And since we were in the vicinity of the bookstore anyway, we had to stop in and get a book that came out this week. I think more than anything else, the way you can tell that we're now parents is that while we've been able to patiently wait a while to get the latest book by our favorite authors, waiting for birthdays or Christmas or at least until the Science Fiction Book Club edition is available, and often just getting things out of the library that we would have previously bought, we absolutely had to go get the new Mo Willems Pigeon book as soon as possible.

I'm happy to report that it's wonderful. Cute, funny and a significant enough departure from the previous pigeon books that it doesn't feel like he's repeating himself. I highly recommend it to all Pigeon fans.

Wednesday, April 2, 2008

Daycare fandango

Forgive the gap in posting. The house is sharing a rotten cold. Our little disease vector had a snotty nose for a day and a half, and now her father and I are about to buy stock in Kleenex.


Sigh. Today brought a reprise of last fall's late unlamented daycare problems. Apparently my daycare provider's neighbor has been going postal over people parking in his driveway to drop their kids off; today, he came over screaming and called the police. Since she's opening a daycare center in two weeks, our provider decided that it was best just not to have kids at the house. I can't say I disagree, since I certainly don't want my small child around someone so clearly unhinged. But that gives us a two-week gap of no daycare.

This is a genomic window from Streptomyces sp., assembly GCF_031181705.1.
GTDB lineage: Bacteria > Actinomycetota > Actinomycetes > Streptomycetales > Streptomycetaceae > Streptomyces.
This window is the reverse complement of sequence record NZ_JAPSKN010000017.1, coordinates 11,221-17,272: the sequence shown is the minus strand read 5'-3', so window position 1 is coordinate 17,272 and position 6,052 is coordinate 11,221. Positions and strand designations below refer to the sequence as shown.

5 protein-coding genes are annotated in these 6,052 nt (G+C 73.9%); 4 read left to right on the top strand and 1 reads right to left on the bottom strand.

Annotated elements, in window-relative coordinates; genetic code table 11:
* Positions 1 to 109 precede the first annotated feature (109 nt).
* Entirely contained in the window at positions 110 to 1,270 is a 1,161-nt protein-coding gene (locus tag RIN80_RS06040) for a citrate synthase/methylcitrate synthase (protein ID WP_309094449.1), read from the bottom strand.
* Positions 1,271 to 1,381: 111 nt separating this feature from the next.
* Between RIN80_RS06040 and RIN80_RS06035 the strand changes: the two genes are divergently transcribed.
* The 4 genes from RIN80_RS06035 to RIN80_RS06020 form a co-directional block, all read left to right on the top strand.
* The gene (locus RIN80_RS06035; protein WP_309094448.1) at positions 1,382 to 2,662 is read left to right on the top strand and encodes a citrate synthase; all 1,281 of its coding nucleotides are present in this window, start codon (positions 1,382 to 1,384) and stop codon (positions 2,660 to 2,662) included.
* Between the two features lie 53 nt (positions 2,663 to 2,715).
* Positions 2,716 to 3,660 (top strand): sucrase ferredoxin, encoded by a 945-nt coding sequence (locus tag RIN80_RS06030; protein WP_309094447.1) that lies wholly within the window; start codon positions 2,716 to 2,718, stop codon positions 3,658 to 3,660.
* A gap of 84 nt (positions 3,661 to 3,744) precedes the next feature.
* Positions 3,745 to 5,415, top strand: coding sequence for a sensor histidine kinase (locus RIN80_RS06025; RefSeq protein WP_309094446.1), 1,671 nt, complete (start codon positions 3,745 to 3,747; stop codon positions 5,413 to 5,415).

Fortunately, it's not too bad. At least last fall taught us how to deal with not having daycare when I'm working. I can take K to work this week and B should be able to move his day off next week to Friday. It's a sucky arrangement, since we wind up not having a single day off together when we arrange weekends that way, but it will get us through. I can only imagine how hard this sort of thing is for people without flexible schedules and understanding bosses, where family survival truly relies on two incomes. As it is, I think the person most put out by this is going to be K, who will be missing two weeks of social time. I'll have to try to take her to one of the many story times we can never go to because they're all on Tuesday, which is a daycare day.